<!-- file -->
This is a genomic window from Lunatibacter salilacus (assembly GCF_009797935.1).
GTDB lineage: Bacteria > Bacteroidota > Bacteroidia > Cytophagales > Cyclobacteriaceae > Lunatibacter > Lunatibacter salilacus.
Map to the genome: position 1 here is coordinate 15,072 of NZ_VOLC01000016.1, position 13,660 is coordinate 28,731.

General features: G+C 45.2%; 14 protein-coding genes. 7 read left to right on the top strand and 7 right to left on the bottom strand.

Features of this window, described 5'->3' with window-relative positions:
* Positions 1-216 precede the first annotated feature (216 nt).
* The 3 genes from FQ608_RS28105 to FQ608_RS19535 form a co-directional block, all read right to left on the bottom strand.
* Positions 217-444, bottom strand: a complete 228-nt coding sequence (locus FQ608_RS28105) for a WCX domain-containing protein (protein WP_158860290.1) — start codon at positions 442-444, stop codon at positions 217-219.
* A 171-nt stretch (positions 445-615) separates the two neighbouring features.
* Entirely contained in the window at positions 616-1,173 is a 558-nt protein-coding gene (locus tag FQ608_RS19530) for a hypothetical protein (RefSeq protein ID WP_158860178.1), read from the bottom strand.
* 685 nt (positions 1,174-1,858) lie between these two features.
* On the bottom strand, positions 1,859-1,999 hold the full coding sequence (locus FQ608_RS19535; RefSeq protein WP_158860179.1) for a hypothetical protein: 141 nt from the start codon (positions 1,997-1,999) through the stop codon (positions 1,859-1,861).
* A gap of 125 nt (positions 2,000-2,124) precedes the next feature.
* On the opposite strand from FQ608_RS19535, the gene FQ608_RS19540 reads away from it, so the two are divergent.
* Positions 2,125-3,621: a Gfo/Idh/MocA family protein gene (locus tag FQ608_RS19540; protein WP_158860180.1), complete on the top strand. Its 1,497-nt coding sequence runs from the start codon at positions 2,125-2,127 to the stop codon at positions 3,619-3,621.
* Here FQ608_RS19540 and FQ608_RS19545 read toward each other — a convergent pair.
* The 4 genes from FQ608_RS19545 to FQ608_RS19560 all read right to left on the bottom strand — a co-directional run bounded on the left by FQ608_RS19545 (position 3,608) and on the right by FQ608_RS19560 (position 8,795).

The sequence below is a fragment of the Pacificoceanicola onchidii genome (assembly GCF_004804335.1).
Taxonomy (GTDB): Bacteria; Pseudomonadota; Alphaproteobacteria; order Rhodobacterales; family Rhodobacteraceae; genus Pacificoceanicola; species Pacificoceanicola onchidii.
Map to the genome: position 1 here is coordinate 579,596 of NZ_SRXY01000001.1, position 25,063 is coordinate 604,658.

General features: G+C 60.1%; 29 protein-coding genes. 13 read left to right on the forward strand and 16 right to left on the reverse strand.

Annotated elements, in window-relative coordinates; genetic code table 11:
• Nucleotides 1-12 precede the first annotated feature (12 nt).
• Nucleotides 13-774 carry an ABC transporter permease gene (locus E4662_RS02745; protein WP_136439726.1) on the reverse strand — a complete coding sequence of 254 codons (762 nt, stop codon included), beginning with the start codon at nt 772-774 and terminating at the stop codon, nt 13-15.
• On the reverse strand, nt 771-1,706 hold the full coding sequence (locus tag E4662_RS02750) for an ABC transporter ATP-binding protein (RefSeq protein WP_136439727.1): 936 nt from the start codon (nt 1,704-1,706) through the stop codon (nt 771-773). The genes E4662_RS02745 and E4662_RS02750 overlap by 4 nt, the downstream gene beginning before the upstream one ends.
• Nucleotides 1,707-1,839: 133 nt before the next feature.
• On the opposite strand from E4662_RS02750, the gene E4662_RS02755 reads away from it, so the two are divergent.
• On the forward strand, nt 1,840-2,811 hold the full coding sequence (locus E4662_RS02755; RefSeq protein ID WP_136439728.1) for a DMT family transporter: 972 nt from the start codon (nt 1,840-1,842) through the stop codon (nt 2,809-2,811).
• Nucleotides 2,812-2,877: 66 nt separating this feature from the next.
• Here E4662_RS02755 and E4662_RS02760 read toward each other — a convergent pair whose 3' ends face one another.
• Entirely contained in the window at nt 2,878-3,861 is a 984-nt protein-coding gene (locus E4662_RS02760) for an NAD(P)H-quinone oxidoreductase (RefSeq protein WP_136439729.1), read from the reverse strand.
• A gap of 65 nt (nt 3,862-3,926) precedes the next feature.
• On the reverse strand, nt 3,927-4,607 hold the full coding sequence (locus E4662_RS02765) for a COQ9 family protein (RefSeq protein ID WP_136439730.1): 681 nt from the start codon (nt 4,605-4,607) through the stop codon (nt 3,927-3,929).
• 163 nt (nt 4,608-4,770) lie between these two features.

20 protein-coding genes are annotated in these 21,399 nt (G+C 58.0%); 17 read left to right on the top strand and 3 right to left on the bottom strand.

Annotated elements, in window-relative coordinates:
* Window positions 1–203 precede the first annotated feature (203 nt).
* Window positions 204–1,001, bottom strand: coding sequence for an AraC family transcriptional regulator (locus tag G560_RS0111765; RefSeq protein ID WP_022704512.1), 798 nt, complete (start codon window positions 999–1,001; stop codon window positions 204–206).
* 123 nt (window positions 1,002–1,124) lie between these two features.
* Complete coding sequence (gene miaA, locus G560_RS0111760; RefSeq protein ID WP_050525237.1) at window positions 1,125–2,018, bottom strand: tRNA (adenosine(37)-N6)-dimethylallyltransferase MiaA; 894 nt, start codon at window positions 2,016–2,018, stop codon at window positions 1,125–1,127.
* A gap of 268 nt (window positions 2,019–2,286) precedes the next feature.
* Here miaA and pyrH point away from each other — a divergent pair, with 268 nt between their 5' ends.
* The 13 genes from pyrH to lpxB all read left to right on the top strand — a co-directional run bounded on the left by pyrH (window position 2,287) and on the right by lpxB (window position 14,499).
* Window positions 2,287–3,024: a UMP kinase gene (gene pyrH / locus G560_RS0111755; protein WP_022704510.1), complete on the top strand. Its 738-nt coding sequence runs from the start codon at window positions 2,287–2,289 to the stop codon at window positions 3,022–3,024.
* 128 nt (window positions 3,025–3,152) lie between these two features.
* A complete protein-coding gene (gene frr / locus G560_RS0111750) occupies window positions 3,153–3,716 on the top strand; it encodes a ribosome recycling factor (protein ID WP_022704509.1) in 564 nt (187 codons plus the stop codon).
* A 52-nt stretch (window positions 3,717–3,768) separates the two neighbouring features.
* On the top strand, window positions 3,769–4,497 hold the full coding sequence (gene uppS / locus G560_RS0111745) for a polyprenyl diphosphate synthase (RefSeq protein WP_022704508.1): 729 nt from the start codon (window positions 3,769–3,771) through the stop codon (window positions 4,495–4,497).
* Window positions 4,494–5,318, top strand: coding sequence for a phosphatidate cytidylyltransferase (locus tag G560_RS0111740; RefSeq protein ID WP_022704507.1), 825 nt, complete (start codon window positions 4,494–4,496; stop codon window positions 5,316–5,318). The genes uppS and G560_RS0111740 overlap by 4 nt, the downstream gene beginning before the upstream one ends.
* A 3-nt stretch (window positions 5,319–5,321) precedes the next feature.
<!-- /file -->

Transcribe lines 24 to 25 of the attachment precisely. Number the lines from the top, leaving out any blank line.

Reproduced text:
• Nucleotides 13-774 carry an ABC transporter permease gene (locus E4662_RS02745; protein WP_136439726.1) on the reverse strand — a complete coding sequence of 254 codons (762 nt, stop codon included), beginning with the start codon at nt 772-774 and terminating at the stop codon, nt 13-15.
• On the reverse strand, nt 771-1,706 hold the full coding sequence (locus tag E4662_RS02750) for an ABC transporter ATP-binding protein (RefSeq protein WP_136439727.1): 936 nt from the start codon (nt 1,704-1,706) through the stop codon (nt 771-773). The genes E4662_RS02745 and E4662_RS02750 overlap by 4 nt, the downstream gene beginning before the upstream one ends.